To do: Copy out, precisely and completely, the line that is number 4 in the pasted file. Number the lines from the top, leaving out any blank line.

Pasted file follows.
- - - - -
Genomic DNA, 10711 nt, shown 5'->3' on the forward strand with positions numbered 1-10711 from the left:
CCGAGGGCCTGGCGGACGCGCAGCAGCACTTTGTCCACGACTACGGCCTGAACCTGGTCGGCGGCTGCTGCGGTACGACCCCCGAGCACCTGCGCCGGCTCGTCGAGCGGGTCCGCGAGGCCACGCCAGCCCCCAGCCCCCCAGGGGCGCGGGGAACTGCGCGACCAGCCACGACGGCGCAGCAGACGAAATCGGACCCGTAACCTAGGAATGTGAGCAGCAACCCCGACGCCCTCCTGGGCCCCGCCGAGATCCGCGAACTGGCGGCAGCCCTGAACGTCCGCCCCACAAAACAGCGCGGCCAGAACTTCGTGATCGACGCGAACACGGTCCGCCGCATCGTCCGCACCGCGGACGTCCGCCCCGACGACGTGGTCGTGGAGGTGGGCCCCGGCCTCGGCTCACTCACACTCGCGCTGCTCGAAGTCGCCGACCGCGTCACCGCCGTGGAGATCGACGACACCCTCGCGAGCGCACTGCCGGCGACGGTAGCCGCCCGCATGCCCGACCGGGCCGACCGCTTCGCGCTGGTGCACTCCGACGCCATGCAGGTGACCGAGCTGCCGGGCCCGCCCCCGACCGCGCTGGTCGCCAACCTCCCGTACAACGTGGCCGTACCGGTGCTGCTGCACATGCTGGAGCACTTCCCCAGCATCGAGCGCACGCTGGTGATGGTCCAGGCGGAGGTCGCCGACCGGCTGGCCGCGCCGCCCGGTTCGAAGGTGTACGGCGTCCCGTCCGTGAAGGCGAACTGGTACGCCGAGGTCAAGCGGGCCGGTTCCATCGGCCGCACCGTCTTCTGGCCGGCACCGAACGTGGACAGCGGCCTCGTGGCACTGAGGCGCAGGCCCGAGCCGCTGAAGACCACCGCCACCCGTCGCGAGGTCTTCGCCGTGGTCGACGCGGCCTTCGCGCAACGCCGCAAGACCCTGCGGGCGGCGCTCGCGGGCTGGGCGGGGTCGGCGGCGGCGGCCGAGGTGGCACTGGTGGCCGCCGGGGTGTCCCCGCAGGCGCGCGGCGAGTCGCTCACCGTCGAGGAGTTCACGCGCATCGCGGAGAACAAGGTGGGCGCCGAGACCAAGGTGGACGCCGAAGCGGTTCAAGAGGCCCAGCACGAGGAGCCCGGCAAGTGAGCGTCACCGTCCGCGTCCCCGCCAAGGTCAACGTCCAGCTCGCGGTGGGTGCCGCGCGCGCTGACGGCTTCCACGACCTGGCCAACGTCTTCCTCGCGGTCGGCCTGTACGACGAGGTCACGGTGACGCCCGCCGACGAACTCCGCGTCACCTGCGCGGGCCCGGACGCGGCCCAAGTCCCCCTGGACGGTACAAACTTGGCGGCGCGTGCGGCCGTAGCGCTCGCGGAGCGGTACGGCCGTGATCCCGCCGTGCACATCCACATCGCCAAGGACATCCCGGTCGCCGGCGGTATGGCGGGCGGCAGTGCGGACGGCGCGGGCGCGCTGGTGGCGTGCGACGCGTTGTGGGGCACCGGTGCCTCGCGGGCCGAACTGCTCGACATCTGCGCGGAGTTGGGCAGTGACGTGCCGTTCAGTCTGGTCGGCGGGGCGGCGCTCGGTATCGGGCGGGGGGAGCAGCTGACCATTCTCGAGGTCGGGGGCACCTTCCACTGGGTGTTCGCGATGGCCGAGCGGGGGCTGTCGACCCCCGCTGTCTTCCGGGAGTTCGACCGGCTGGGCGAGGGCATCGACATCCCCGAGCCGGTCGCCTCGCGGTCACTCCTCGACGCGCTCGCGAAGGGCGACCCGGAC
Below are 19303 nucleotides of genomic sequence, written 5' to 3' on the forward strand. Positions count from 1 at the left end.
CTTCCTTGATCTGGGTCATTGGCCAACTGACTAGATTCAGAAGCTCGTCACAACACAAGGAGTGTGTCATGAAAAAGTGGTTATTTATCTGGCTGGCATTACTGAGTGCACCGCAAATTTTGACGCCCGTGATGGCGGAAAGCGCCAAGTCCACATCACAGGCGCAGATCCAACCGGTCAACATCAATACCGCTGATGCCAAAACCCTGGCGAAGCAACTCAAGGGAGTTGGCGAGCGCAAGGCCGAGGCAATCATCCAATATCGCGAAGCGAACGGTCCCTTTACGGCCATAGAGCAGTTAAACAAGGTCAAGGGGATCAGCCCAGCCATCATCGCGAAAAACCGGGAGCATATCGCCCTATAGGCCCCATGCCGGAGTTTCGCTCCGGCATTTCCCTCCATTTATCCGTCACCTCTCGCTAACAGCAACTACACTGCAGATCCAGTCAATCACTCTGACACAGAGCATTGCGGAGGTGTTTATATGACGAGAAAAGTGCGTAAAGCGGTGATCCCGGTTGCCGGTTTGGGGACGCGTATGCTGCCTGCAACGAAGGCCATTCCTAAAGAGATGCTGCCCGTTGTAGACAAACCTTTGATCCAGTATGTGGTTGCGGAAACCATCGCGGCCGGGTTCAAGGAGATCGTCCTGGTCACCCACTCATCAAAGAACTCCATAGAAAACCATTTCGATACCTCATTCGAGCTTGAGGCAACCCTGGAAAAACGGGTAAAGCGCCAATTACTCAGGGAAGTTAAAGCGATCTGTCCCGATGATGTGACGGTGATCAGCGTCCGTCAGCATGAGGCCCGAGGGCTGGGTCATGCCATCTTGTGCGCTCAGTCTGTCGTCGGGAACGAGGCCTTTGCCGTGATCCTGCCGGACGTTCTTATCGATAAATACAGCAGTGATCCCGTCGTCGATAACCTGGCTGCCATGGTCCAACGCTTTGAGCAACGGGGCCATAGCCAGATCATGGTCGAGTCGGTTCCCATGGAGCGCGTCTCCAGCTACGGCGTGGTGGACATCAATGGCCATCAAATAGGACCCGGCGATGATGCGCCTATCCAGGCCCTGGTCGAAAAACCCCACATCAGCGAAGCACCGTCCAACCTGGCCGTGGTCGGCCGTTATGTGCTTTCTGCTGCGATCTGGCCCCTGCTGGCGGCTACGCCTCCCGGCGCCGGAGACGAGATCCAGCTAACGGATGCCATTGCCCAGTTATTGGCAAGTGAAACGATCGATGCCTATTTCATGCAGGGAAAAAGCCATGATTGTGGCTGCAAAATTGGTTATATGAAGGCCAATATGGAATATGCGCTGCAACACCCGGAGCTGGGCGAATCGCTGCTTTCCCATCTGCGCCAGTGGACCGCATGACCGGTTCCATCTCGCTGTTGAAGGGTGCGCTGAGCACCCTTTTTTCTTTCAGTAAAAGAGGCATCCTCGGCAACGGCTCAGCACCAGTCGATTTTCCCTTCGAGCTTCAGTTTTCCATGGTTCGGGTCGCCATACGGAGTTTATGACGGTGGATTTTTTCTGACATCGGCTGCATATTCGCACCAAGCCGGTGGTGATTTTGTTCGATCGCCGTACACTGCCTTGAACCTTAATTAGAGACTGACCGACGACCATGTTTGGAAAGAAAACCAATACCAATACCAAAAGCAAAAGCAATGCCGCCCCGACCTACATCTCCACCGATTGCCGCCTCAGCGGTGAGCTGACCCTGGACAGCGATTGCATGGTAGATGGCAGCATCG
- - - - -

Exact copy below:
CTTCCTTGATCTGGGTCATTGGCCAACTGACTAGATTCAGAAGCTCGTCACAACACAAGGAGTGTGTCATGAAAAAGTGGTTATTTATCTGGCTGGCATTACTGAGTGCACCGCAAATTTTGACGCCCGTGATGGCGGAAAGCGCCAAGTCCACATCACAGGCGCAGATCCAACCGGTCAACATCAATACCGCTGATGCCAAAACCCTGGCGAAGCAACTCAAGGGAGTTGGCGAGCGCAAGGCCGAGGCAATCATCCAATATCGCGAAGCGAACGGTCCCTTTACGGCCATAGAGCAGTTAAACAAGGTCAAGGGGATCAGCCCAGCCATCATCGCGAAAAACCGGGAGCATATCGCCCTATAGGCCCCATGCCGGAGTTTCGCTCCGGCATTTCCCTCCATTTATCCGTCACCTCTCGCTAACAGCAACTACACTGCAGATCCAGTCAATCACTCTGACACAGAGCATTGCGGAGGTGTTTATATGACGAGAAAAGTGCGTAAAGCGGTGATCCCGGTTGCCGGTTTGGGGACGCGTATGCTGCCTGCAACGAAGGCCATTCCTAAAGAGATGCTGCCCGTTGTAGACAAACCTTTGATCCAGTATGTGGTTGCGGAAACCATCGCGGCCGGGTTCAAGGAGATCGTCCTGGTCACCCACTCATCAAAGAACTCCATAGAAAACCATTTCGATACCTCATTCGAGCTTGAGGCAACCCTGGAAAAACGGGTAAAGCGCCAATTACTCAGGGAAGTTAAAGCGATCTGTCCCGATGATGTGACGGTGATCAGCGTCCGTCAGCATGAGGCCCGAGGGCTGGGTCATGCCATCTTGTGCGCTCAGTCTGTCGTCGGGAACGAGGCCTTTGCCGTGATCCTGCCGGACGTTCTTATCGATAAATACAGCAGTGATCCCGTCGTCGATAACCTGGCTGCCATGGTCCAACGCTTTGAGCAACGGGGCCATAGCCAGATCATGGTCGAGTCGGTTCCCATGGAGCGCGTCTCCAGCTACGGCGTGGTGGACATCAATGGCCATCAAATAGGACCCGGCGATGATGCGCCTATCCAGGCCCTGGTCGAAAAACCCCACATCAGCGAAGCACCGTCCAACCTGGCCGTGGTCGGCCGTTATGTGCTTTCTGCTGCGATCTGGCCCCTGCTGGCGGCTACGCCTCCCGGCGCCGGAGACGAGATCCAGCTAACGGATGCCATTGCCCAGTTATTGGCAAGTGAAACGATCGATGCCTATTTCATGCAGGGAAAAAGCCATGATTGTGGCTGCAAAATTGGTTATATGAAGGCCAATATGGAATATGCGCTGCAACACCCGGAGCTGGGCGAATCGCTGCTTTCCCATCTGCGCCAGTGGACCGCATGACCGGTTCCATCTCGCTGTTGAAGGGTGCGCTGAGCACCCTTTTTTCTTTCAGTAAAAGAGGCATCCTCGGCAACGGCTCAGCACCAGTCGATTTTCCCTTCGAGCTTCAGTTTTCCATGGTTCGGGTCGCCATACGGAGTTTATGACGGTGGATTTTTTCTGACATCGGCTGCATATTCGCACCAAGCCGGTGGTGATTTTGTTCGATCGCCGTACACTGCCTTGAACCTTAATTAGAGACTGACCGACGACCATGTTTGGAAAGAAAACCAATACCAATACCAAAAGCAAAAGCAATGCCGCCCCGACCTACATCTCCACCGATTGCCGCCTCAGCGGTGAGCTGACCCTGGACAGCGATTGCATGGTAGATGGCAGCATCG